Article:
Douglas County to host townhall meeting on jail expansion, mental health intervention center
Douglas County officials will host another town hall meeting Monday night to offer several updates on the county's potential jail expansion and mental health crisis intervention center projects.
During the meeting, officials working on the project will explain a few of the conclusions they've reached so far, said County Administrator Craig Weinaug.
The project team, largely consisting of representatives from criminal justice consultants Huskey & Associates, Kansas University, Bert Nash Community Mental Health Center and Sheriff Ken McGovern's Office, will provide updates on the county's need for crisis intervention training and the schedule for a crisis center, Weinaug said.
Near capacity inmate populations at the Douglas County Jail were one of the catalysts for the organizations coming together to look into providing better services for people with serious mental illness. As the project has progressed, increasing emphasis has been placed on providing better mental health services for the entire community.
Research done by Huskey & Associates as part of the project indicated 18 percent of bookings into the Douglas County Jail are people with serious mental illness, and 80 percent of those individuals had not been convicted of a violent offense.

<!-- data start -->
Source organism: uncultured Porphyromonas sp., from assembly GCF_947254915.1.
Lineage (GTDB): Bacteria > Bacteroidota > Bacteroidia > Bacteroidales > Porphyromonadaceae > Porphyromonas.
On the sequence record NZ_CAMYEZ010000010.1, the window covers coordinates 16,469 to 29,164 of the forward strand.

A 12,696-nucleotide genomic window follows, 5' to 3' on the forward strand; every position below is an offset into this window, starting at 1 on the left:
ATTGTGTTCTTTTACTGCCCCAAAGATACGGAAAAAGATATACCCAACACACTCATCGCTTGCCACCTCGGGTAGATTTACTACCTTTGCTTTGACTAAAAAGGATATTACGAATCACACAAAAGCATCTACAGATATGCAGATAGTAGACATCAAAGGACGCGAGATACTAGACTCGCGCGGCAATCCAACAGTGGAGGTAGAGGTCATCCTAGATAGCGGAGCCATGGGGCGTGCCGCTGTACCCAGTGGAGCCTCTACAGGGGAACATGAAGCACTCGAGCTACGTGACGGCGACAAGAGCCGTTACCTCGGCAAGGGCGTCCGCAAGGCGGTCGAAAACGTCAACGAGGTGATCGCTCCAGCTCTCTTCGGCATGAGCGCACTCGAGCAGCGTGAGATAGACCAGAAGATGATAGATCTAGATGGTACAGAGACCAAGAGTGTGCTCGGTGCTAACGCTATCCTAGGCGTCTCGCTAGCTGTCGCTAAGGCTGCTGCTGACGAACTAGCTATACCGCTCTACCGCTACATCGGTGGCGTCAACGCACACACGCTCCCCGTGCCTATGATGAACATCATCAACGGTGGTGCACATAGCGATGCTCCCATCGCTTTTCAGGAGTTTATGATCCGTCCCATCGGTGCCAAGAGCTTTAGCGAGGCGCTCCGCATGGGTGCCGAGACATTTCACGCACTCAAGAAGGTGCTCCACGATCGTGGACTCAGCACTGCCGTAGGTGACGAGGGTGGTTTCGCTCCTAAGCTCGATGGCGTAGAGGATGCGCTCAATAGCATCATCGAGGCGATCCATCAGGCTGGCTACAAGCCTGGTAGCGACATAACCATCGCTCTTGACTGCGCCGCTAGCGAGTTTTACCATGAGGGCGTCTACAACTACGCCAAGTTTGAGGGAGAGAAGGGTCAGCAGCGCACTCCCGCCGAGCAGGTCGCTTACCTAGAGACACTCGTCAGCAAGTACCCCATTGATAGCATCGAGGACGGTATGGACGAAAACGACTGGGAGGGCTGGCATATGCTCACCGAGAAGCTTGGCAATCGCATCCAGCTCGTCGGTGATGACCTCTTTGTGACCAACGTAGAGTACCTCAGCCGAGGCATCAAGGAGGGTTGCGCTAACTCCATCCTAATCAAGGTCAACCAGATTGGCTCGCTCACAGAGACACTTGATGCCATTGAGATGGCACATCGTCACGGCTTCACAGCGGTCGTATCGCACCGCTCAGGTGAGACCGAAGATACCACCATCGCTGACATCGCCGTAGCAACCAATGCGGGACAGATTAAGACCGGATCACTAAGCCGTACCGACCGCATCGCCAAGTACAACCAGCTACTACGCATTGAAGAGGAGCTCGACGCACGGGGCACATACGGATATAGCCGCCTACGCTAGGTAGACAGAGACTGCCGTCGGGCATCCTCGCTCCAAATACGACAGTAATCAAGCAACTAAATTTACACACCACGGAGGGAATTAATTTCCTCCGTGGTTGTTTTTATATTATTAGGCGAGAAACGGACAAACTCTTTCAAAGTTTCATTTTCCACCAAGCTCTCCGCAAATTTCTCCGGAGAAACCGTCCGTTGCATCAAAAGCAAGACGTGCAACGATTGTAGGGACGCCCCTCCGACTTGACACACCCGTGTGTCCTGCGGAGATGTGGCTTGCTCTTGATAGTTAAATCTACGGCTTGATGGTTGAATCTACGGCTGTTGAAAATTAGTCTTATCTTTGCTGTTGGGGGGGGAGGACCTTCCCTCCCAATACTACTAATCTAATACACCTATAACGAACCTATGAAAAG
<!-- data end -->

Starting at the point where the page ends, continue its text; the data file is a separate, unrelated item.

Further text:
Researchers with Kansas University School of Social Welfare have examined programs and services other communities have available for people with serious mental illness and how those programs intersect with the criminal justice system. Programs in other cities the KU researchers visited included crisis centers, substance abuse centers, jails and mental health courts.
McGovern has previously said just expanding the jail does not adequately address the problem of overcrowding, and he thinks one of the key services the community is lacking is a crisis center.
At Monday’s meeting, the team will also outline the next steps toward developing a mental health court and explain some of the jail's future needs and concept ideas to meet them.
The meeting will give area residents an opportunity to ask officials questions and provide feedback on the project thus far, Weinaug said.
The meeting, which begins at 6 p.m., will be at the Douglas County Courthouse, 1100 Massachusetts St. It is open to the public.
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